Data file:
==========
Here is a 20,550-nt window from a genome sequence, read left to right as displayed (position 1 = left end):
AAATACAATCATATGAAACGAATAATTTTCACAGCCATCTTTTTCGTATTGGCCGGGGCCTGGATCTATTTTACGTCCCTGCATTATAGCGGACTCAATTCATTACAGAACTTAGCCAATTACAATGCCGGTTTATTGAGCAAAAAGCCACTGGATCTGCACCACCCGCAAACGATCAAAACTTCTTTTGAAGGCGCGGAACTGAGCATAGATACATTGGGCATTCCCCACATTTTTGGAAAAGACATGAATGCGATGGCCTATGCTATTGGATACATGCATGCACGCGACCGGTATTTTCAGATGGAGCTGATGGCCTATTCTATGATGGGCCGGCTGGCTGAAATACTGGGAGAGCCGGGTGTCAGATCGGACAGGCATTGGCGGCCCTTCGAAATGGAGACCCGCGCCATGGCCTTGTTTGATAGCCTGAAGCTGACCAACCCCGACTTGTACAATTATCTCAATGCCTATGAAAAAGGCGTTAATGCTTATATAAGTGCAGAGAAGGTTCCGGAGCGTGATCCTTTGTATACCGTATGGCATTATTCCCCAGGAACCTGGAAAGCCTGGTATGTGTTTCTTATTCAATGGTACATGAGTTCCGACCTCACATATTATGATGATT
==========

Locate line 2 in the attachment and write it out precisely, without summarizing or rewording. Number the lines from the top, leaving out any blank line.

AAATACAATCATATGAAACGAATAATTTTCACAGCCATCTTTTTCGTATTGGCCGGGGCCTGGATCTATTTTACGTCCCTGCATTATAGCGGACTCAATTCATTACAGAACTTAGCCAATTACAATGCCGGTTTATTGAGCAAAAAGCCACTGGATCTGCACCACCCGCAAACGATCAAAACTTCTTTTGAAGGCGCGGAACTGAGCATAGATACATTGGGCATTCCCCACATTTTTGGAAAAGACATGAATGCGATGGCCTATGCTATTGGATACATGCATGCACGCGACCGGTATTTTCAGATGGAGCTGATGGCCTATTCTATGATGGGCCGGCTGGCTGAAATACTGGGAGAGCCGGGTGTCAGATCGGACAGGCATTGGCGGCCCTTCGAAATGGAGACCCGCGCCATGGCCTTGTTTGATAGCCTGAAGCTGACCAACCCCGACTTGTACAATTATCTCAATGCCTATGAAAAAGGCGTTAATGCTTATATAAGTGCAGAGAAGGTTCCGGAGCGTGATCCTTTGTATACCGTATGGCATTATTCCCCAGGAACCTGGAAAGCCTGGTATGTGTTTCTTATTCAATGGTACATGAGTTCCGACCTCACATATTATGATGATT